Dozens of Israeli travelers who landed at Ben-Gurion Airport on an EasyJet flight from London on Sunday afternoon were escorted by police to quarantine hotels upon arrival, in line with a coronavirus cabinet decision made while they were in the air.
The move came after the coronavirus cabinet decided that all Israelis returning from the United Kingdom, Denmark and South Africa will be obliged to enter quarantine at state-run hotels effective immediately as a precautionary measure to curb the spread of a new COVID-19 strain.
Prime Minister Benjamin Netanyahu told ministers more countries will be added to the three already named.
The decision was made on the recommendation of coronavirus czar Prof. Nachman Ash, who even asked to shutter Ben-Gurion Airport entirely, effectively cutting Israel off from the rest of the world.
Ash also urged to conduct coronavirus testing on travelers from the UK, Denmark and South Africa and perform genetic sequencing on their tests to examine whether the passengers have contracted the new strain.
The 80 or so Israelis on the flight that landed at around 2:20pm and another 40 who arrived about half an hour later were informed in advance that they might be forced into isolation.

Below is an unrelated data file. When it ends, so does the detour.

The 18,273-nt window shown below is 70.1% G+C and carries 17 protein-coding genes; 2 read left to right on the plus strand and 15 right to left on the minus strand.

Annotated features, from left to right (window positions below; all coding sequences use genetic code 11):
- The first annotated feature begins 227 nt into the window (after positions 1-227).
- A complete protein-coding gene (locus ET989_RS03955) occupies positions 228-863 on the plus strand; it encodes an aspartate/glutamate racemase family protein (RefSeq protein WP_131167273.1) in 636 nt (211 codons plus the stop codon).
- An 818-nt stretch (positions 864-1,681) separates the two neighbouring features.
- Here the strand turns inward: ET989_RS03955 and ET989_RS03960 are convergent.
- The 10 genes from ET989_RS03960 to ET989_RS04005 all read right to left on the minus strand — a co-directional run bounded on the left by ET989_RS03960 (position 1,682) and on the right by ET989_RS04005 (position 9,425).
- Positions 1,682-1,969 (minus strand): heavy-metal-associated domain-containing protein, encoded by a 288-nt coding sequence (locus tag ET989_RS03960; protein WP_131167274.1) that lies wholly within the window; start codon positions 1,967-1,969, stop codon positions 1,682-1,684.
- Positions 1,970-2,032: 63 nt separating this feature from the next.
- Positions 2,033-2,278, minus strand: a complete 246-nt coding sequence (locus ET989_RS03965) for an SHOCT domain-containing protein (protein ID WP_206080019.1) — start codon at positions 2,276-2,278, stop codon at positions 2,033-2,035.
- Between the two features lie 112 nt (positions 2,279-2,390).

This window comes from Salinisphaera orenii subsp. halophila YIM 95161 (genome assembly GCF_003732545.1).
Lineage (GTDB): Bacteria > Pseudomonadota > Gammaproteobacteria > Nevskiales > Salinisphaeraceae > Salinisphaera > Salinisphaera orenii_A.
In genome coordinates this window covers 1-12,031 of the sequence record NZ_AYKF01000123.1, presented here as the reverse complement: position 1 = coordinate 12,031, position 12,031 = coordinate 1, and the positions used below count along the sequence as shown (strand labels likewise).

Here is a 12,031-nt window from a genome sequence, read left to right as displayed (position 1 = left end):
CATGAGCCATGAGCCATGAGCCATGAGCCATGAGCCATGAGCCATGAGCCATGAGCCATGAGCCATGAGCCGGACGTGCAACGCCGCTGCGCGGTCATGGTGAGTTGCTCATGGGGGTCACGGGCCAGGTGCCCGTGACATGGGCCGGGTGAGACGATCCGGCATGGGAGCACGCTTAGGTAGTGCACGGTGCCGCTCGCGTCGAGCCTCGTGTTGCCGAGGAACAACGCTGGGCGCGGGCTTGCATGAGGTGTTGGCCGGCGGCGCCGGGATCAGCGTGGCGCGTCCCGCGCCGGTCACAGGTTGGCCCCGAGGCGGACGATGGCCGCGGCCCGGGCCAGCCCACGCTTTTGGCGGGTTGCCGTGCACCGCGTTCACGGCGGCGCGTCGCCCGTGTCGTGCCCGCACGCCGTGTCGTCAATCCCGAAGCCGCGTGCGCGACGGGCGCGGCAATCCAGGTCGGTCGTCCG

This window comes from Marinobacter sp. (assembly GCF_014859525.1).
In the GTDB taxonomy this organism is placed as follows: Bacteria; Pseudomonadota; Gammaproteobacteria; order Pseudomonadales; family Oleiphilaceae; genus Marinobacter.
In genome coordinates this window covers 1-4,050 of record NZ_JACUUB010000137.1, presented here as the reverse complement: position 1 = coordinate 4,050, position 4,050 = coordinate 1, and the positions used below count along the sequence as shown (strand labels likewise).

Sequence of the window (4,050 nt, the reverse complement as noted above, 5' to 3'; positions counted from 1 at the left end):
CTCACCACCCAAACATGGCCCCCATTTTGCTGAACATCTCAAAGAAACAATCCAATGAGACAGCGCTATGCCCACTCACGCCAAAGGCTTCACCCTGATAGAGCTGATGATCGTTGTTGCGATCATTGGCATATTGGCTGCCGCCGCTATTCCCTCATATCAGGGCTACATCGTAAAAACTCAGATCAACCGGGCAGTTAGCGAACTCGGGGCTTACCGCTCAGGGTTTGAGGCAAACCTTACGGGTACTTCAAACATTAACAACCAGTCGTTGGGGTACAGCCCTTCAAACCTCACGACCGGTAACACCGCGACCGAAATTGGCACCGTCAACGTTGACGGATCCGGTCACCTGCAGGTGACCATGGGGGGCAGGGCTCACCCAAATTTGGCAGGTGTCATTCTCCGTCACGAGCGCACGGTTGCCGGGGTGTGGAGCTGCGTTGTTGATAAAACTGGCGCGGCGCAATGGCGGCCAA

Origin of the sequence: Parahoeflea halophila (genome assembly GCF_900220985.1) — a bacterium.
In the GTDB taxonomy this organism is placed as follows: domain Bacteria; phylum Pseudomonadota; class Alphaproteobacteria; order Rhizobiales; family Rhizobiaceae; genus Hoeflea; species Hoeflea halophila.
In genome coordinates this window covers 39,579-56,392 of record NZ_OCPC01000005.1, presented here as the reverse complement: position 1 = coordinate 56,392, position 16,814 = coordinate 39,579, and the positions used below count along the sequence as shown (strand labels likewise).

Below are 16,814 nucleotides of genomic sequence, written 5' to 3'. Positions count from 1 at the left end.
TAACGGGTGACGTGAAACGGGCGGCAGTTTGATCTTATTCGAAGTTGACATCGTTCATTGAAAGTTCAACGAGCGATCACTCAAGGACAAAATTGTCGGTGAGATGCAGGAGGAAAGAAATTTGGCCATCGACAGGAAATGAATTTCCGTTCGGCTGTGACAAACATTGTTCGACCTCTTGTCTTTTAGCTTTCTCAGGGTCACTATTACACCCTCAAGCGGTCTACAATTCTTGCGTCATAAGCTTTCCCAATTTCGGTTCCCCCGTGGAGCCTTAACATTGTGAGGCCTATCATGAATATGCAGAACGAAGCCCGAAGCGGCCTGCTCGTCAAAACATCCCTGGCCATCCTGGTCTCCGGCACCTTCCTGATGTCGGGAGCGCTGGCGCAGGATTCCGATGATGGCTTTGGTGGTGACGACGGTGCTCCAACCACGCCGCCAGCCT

Foreign nationals who purchased tickets for the flights were not allowed to board the two planes.
During the cabinet meeting, Prime Minister Benjamin Netanyahu urged ministers to act swiftly and decisively and ground all flights to and from Israel to prevent the spread of the mutated pathogen in Israel.
Netanyahu told the meeting that, "we should close [to] the whole world immediately and let only businesspeople move about, in line with regulations. This is a small price in the event that the vaccine does not work on the mutation."
He then turned to the representatives of the National Security Council and asked: "What prevents us from halting flights from all over the world?"
The deputy of the National Security Council Eiutan Ben-David replied: "Halting flights is a decision of the Transportation Ministry."
Netanyahu added: "This is an extreme step, but if there is [an appearance of the mutated virus in Israel] it will be hard. There is no legal impediment to closing the skies save for the return of Israelis abroad."
The Transportation Ministry must authorize such a drastic move; however, the Minister Miri Regev objected to the step, saying there was no reason to ground all flights.
First published: 15:06, 12.20.20